But specifically to your question, at this early stage for me, the images seem sharpest when I choose MNL mode and let the camera choose the appropriate shutter and iris and focus, or maybe not focus.The thing to remember, these lenses are not parfocal, so the sharpest lens setting may not be the same iris at infinity as it is at close up. The ideal iris for every focal and zoom length could be mapped into the lens controller, but in full manual mode you can't be sure. That's why I'm not ruling out (in my limited experience with it), that auto focus or auto iris may be sharper in more situations than selecting them manually.

Hopefully that makes some sense.

Edit: "Programmed Automation" comes to mind, where a camera chooses both aperature and shutter. That is the default option in the TM900 MNL mode, which you can override by selecting SHTR for "shutter priority," or IRIS which locks down the IRIS and Shutter. There is no Aperture Priority mode. Choosing IRIS and turning off auto focus essentially locks the camera down into a true, full manual. That's the mode that for me, has not resulted in the sharpest or the best images in every case as I would have expected. Maybe I just need more time with it.
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Old September 20th, 2011, 06:51 PM   #306
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Re: The Panasonic TM900 Users Thread

Wow! Thanks Tom for the response, that's very helpful. Excuse my ignorance as I don't have a TM900 quite yet, but what settings are you adjusting in MNL mode then? WB? What more does iA do vs just "Programmed Automation" in MNL? Thanks again.

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Old September 20th, 2011, 09:15 PM   #307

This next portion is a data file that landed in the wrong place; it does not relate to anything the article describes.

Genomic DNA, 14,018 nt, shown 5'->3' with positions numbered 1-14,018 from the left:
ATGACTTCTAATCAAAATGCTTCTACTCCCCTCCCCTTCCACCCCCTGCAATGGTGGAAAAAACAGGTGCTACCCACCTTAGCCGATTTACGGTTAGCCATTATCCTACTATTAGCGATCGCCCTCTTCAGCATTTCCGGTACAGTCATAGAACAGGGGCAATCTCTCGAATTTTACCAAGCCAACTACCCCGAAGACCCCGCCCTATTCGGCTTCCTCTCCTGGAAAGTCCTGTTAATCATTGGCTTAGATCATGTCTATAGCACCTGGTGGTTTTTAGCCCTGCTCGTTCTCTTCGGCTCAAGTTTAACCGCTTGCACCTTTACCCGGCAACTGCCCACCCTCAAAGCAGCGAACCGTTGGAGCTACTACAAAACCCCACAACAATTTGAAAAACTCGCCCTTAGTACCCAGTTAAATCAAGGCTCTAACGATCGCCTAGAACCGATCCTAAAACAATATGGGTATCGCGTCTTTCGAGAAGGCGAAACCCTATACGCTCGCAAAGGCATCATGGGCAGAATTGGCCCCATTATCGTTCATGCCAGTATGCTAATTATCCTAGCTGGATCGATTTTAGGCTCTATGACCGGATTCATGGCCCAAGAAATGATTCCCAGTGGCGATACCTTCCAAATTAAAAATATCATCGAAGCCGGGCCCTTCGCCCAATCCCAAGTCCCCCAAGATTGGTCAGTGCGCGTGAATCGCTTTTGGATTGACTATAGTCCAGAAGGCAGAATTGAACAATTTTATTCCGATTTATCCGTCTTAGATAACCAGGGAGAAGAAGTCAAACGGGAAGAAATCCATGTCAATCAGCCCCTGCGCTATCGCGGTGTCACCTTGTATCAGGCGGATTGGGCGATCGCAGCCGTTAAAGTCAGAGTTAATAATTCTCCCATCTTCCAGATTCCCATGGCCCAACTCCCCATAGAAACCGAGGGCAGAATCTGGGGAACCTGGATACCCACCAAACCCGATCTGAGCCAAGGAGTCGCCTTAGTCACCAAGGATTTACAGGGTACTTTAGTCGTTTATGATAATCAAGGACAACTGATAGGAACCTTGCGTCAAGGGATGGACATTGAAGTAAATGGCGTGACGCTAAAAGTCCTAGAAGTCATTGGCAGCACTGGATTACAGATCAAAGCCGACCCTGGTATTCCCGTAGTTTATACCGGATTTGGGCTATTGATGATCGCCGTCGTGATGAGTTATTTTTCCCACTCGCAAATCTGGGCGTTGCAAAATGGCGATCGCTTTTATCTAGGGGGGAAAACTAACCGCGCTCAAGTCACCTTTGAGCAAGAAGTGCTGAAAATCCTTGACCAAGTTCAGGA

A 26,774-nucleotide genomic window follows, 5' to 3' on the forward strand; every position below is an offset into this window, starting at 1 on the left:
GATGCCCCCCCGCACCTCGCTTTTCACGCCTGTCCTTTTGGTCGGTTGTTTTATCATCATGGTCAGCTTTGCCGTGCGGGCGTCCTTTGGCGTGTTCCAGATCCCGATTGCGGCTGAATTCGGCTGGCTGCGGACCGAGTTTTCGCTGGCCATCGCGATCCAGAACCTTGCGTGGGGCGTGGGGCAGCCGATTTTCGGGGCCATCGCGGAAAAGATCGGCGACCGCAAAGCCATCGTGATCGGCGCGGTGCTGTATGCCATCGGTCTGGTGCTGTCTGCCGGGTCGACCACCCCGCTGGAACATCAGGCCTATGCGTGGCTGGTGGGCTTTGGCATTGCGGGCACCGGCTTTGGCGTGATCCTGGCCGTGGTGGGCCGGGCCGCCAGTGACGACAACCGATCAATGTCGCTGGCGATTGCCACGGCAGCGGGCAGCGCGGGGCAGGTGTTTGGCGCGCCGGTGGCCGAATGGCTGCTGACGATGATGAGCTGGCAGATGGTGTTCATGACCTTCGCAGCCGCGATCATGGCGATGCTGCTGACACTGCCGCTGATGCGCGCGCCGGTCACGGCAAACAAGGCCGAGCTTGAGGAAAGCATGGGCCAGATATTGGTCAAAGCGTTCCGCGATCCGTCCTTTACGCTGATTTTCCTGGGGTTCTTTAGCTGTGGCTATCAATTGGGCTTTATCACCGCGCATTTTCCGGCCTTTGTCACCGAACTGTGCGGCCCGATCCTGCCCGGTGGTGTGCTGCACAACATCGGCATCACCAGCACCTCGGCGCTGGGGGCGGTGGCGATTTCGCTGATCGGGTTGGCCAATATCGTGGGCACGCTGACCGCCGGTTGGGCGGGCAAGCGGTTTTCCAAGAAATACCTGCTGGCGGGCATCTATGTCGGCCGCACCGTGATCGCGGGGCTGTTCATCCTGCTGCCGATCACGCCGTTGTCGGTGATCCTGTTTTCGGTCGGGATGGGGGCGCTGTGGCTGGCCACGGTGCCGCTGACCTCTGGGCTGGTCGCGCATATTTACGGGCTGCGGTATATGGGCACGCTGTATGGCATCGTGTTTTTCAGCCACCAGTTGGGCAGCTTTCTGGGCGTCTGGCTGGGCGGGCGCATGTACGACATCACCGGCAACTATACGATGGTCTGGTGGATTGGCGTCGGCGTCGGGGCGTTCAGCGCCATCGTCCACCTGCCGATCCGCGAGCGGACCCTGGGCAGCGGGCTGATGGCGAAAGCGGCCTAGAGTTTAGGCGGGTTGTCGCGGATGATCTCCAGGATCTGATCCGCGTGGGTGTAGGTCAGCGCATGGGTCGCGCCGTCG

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Re: The Panasonic TM900 Users Thread

The MNL gives you access to the scene modes, i.e. sunset, beach, snow, fireworks, spot light, landscape, night etc. MNL also gives you access to shutter, iris, wb, focus. MNL also gives access to adjustments for saturation, sharpness, wb trim and exposure. None of those are adjustable in iA mode.

So there's a lot of selectable automation within the MNL mode, and TOTAL automation is the only choice in iA mode.

For some perspective, in xdcam there is usually no image stabilization with most lenses, the stability comes from putting the camera on your shoulder. Your desired depth of field can be adjusted with the iris ring, and selectable ND filters lets you choose a shutter speed with exposure independent of the iris, so you can have fluidity from a slow shutter, or action from a fast one. The sensitivity of large sensors maintains shadow detail always, which you can fine tune the exact amount with gamma controls. Pros eschew automation. They focus manually, set shutter and iris and ND manually, even though the cams have automation capability. But with little cams, tiny sensors and lenses, they aren't capable of shallow depth of field, objects in foreground and background are always on the same focal plane, giving an inherent 2d look. Acknowledging that limitation is to recognize that automation makes more sense for the little cams than the big ones since you can't control dof anyway.

And what I'm finding with the TM900, is that fully manual control of the kind I'm used to setting on the xdcam has no benefit beyond manual white balance and manual focus. Shutter and iris, might as well just let the camera make the best choice, it seems to anyway.